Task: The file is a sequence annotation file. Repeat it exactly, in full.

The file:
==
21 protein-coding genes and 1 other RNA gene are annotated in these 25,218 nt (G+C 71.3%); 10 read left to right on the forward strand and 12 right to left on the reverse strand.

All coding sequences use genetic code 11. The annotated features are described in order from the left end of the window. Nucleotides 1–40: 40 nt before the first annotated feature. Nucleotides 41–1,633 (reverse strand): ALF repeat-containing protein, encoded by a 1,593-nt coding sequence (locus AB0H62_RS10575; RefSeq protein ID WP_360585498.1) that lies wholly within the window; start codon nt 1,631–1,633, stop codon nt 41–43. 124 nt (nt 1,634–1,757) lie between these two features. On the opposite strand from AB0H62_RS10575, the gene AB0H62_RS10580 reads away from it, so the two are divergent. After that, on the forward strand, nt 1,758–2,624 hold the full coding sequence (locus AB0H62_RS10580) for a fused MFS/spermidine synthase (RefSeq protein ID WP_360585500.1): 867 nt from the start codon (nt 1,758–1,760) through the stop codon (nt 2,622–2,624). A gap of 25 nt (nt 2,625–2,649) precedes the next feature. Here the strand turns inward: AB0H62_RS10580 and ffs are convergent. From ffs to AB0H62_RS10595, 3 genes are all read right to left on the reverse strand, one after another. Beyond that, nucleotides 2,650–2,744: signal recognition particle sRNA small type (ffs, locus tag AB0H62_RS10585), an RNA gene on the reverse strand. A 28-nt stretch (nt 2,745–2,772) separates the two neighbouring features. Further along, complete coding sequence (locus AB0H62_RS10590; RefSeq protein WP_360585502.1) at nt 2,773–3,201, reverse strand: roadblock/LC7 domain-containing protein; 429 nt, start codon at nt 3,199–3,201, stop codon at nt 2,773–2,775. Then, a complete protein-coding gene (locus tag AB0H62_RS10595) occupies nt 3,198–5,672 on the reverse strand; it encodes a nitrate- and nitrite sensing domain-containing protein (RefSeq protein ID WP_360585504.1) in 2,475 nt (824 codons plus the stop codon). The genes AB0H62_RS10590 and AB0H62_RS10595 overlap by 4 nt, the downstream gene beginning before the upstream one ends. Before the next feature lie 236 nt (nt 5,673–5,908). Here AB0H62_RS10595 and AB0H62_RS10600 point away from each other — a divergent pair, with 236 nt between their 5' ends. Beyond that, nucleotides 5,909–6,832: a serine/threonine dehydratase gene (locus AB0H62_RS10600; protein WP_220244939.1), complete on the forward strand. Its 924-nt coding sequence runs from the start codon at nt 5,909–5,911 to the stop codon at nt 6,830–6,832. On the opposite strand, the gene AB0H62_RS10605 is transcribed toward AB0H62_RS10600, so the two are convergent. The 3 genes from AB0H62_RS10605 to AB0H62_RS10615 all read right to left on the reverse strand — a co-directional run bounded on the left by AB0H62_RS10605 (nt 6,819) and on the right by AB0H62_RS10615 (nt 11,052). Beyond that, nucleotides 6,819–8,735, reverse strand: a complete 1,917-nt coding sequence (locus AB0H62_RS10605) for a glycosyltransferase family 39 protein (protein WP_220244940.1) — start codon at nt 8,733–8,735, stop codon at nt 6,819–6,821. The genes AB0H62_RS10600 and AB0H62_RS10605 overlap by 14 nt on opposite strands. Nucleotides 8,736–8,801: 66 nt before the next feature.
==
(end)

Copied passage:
21 protein-coding genes and 1 other RNA gene are annotated in these 25,218 nt (G+C 71.3%); 10 read left to right on the forward strand and 12 right to left on the reverse strand.

All coding sequences use genetic code 11. The annotated features are described in order from the left end of the window. Nucleotides 1–40: 40 nt before the first annotated feature. Nucleotides 41–1,633 (reverse strand): ALF repeat-containing protein, encoded by a 1,593-nt coding sequence (locus AB0H62_RS10575; RefSeq protein ID WP_360585498.1) that lies wholly within the window; start codon nt 1,631–1,633, stop codon nt 41–43. 124 nt (nt 1,634–1,757) lie between these two features. On the opposite strand from AB0H62_RS10575, the gene AB0H62_RS10580 reads away from it, so the two are divergent. After that, on the forward strand, nt 1,758–2,624 hold the full coding sequence (locus AB0H62_RS10580) for a fused MFS/spermidine synthase (RefSeq protein ID WP_360585500.1): 867 nt from the start codon (nt 1,758–1,760) through the stop codon (nt 2,622–2,624). A gap of 25 nt (nt 2,625–2,649) precedes the next feature. Here the strand turns inward: AB0H62_RS10580 and ffs are convergent. From ffs to AB0H62_RS10595, 3 genes are all read right to left on the reverse strand, one after another. Beyond that, nucleotides 2,650–2,744: signal recognition particle sRNA small type (ffs, locus tag AB0H62_RS10585), an RNA gene on the reverse strand. A 28-nt stretch (nt 2,745–2,772) separates the two neighbouring features. Further along, complete coding sequence (locus AB0H62_RS10590; RefSeq protein WP_360585502.1) at nt 2,773–3,201, reverse strand: roadblock/LC7 domain-containing protein; 429 nt, start codon at nt 3,199–3,201, stop codon at nt 2,773–2,775. Then, a complete protein-coding gene (locus tag AB0H62_RS10595) occupies nt 3,198–5,672 on the reverse strand; it encodes a nitrate- and nitrite sensing domain-containing protein (RefSeq protein ID WP_360585504.1) in 2,475 nt (824 codons plus the stop codon). The genes AB0H62_RS10590 and AB0H62_RS10595 overlap by 4 nt, the downstream gene beginning before the upstream one ends. Before the next feature lie 236 nt (nt 5,673–5,908). Here AB0H62_RS10595 and AB0H62_RS10600 point away from each other — a divergent pair, with 236 nt between their 5' ends. Beyond that, nucleotides 5,909–6,832: a serine/threonine dehydratase gene (locus AB0H62_RS10600; protein WP_220244939.1), complete on the forward strand. Its 924-nt coding sequence runs from the start codon at nt 5,909–5,911 to the stop codon at nt 6,830–6,832. On the opposite strand, the gene AB0H62_RS10605 is transcribed toward AB0H62_RS10600, so the two are convergent. The 3 genes from AB0H62_RS10605 to AB0H62_RS10615 all read right to left on the reverse strand — a co-directional run bounded on the left by AB0H62_RS10605 (nt 6,819) and on the right by AB0H62_RS10615 (nt 11,052). Beyond that, nucleotides 6,819–8,735, reverse strand: a complete 1,917-nt coding sequence (locus AB0H62_RS10605) for a glycosyltransferase family 39 protein (protein WP_220244940.1) — start codon at nt 8,733–8,735, stop codon at nt 6,819–6,821. The genes AB0H62_RS10600 and AB0H62_RS10605 overlap by 14 nt on opposite strands. Nucleotides 8,736–8,801: 66 nt before the next feature.